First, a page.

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Addington already appears become believe body brought called carried cause character circumstances close command common course court direct doubt duty effect England English experiment expression fact feel force France French friends further give given Government hand head honour hope House important influence interest Ireland Italy kind King labour land language least less letter light living look Lord Lord John Russell magnetic matter means mind Montrose nature never object observed officers once opinion party passed perhaps Persian Pitt poor present principle probably produce question readers reason received relations remained remarkable respect seems sent Sidmouth spirit succession taken things thought tion true turned whole young
Page 181 - The oracles are dumb, No voice or hideous hum Runs through the arched roof in words deceiving. Apollo from his shrine Can no more divine With hollow shriek the steep of Delphos leaving. No nightly trance, or breathed spell, Inspires the pale-eyed priest from the prophetic cell.
Page 299 - It was ordained for the mutual society, help, and comfort, that the one ought to have of the other, both in prosperity and adversity.
Page 322 - Ay, sir ; to be honest, as this world goes, is to be one man picked out of ten thousand. Pol. ' That's very true, my lord. Ham. For if the sun breed maggots in a dead dog, being a god kissing carrion — 'Have you a daughter ? Pol. I have, my lord. Ham. Let her not walk i' the sun : conception is a blessing ; but not as your daughter may conceive.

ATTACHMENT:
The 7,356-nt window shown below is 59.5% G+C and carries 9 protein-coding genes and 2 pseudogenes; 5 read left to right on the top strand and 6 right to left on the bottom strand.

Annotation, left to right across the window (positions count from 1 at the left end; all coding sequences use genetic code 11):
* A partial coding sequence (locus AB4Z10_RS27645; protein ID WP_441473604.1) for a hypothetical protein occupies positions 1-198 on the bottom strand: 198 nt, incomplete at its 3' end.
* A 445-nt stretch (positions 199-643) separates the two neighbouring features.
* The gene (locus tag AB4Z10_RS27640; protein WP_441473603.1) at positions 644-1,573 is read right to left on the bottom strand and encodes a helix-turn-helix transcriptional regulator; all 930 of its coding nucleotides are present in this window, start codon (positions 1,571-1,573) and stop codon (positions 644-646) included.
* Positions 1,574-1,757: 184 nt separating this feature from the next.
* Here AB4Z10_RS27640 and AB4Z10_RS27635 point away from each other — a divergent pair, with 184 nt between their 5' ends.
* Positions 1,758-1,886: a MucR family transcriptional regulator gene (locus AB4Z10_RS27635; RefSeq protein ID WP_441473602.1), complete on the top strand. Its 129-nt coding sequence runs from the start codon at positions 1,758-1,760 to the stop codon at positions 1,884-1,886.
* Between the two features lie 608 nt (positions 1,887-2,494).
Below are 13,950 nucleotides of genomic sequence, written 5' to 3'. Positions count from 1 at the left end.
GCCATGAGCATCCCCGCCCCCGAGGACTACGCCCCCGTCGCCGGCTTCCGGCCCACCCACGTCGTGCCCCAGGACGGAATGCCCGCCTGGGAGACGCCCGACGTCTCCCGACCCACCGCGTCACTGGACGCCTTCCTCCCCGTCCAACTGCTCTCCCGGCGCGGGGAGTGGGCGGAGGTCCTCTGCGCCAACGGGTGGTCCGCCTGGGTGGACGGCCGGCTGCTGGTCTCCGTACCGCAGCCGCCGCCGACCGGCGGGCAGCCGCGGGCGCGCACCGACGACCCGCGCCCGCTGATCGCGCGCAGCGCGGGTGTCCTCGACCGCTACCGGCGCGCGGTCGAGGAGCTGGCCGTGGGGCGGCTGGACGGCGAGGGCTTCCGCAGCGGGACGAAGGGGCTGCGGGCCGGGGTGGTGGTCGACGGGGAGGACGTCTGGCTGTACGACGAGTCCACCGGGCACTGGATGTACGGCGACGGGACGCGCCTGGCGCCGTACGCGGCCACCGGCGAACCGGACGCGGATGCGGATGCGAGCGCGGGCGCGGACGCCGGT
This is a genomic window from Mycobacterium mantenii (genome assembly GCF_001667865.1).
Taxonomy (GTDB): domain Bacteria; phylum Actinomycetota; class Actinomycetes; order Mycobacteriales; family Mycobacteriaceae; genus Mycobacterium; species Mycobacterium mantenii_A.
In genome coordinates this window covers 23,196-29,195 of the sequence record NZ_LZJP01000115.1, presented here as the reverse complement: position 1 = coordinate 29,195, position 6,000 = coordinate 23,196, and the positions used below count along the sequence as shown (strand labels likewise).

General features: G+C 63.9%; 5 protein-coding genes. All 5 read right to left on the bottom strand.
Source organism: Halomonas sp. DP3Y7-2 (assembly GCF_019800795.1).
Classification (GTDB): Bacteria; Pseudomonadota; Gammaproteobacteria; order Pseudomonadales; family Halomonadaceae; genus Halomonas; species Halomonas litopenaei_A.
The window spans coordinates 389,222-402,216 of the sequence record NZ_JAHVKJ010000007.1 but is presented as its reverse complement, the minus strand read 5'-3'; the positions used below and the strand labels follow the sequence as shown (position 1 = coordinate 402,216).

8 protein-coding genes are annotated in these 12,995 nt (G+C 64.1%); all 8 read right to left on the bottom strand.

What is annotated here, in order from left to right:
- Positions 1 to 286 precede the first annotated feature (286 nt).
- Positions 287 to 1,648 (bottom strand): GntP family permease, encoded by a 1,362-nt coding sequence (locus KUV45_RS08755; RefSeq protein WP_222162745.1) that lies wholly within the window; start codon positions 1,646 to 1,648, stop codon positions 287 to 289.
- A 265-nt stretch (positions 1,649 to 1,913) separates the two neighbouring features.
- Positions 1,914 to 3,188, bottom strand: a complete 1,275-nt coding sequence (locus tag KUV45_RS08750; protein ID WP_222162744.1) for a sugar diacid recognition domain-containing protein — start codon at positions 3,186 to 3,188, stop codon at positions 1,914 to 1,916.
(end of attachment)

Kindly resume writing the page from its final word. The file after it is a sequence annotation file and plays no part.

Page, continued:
Page 335 - Of thinking too precisely on th' event, A thought which quarter'd hath but one part wisdom, And ever three parts coward, I do not know Why yet I live to say This thing's to do...
Page 334 - Tis now the very witching time of night, When churchyards yawn, and hell itself breathes out Contagion to this world : now could I drink hot blood, And do such bitter business as the day Would quake to look on.
Page 43 - But if fond love thy heart can gain, I never broke a vow ; Nae maiden lays her skaith to me, I never loved but you. For you alone I ride the ring, For you I wear the blue ; For you alone I strive to sing, O tell me how to woo ! Then tell me how to woo thee, Love ; O tell me how to woo thee ! For thy dear sake, nae care I'll take, Tho ne'er another trow me.
Page 338 - Gallus et Hesperiis et Gallus notus Eois, Et sua cum Gallo nota Lycoris erit.
Page 325 - O God ! I could be bounded in a nut-shell, and count myself a king of infinite space, were it not that I have bad dreams.